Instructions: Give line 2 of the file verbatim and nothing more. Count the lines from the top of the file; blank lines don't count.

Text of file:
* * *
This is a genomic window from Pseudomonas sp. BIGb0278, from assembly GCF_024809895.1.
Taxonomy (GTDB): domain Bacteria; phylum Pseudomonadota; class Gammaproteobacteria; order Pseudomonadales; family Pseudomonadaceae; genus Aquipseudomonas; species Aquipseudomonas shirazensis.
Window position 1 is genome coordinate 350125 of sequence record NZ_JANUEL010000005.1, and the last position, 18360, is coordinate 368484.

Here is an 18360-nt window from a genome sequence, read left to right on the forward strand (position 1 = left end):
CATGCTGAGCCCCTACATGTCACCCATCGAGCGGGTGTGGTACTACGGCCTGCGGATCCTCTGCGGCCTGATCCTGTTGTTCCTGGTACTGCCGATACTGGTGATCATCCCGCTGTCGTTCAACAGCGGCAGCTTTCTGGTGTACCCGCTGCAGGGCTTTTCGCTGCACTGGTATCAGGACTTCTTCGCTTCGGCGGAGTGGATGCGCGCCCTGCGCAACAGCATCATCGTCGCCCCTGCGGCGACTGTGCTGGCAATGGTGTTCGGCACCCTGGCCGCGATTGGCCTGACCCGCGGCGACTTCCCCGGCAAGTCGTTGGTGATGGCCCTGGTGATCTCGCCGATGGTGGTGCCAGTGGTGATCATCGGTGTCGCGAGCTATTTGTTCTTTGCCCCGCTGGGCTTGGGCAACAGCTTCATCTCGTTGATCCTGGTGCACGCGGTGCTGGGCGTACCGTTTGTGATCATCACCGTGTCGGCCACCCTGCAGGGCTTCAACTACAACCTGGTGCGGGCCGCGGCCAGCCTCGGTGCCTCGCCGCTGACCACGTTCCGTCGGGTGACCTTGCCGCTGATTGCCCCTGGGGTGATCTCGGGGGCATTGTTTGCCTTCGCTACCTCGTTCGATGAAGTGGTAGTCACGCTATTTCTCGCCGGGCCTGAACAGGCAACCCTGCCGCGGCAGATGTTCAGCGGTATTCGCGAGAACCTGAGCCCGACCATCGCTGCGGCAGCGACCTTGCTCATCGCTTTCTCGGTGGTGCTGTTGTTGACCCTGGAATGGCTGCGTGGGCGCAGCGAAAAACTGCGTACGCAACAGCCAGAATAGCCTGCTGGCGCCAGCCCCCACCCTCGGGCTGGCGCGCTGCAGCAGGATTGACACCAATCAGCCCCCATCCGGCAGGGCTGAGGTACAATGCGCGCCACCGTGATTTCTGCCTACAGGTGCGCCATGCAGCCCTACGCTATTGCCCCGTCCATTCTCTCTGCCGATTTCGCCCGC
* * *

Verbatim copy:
Taxonomy (GTDB): domain Bacteria; phylum Pseudomonadota; class Gammaproteobacteria; order Pseudomonadales; family Pseudomonadaceae; genus Aquipseudomonas; species Aquipseudomonas shirazensis.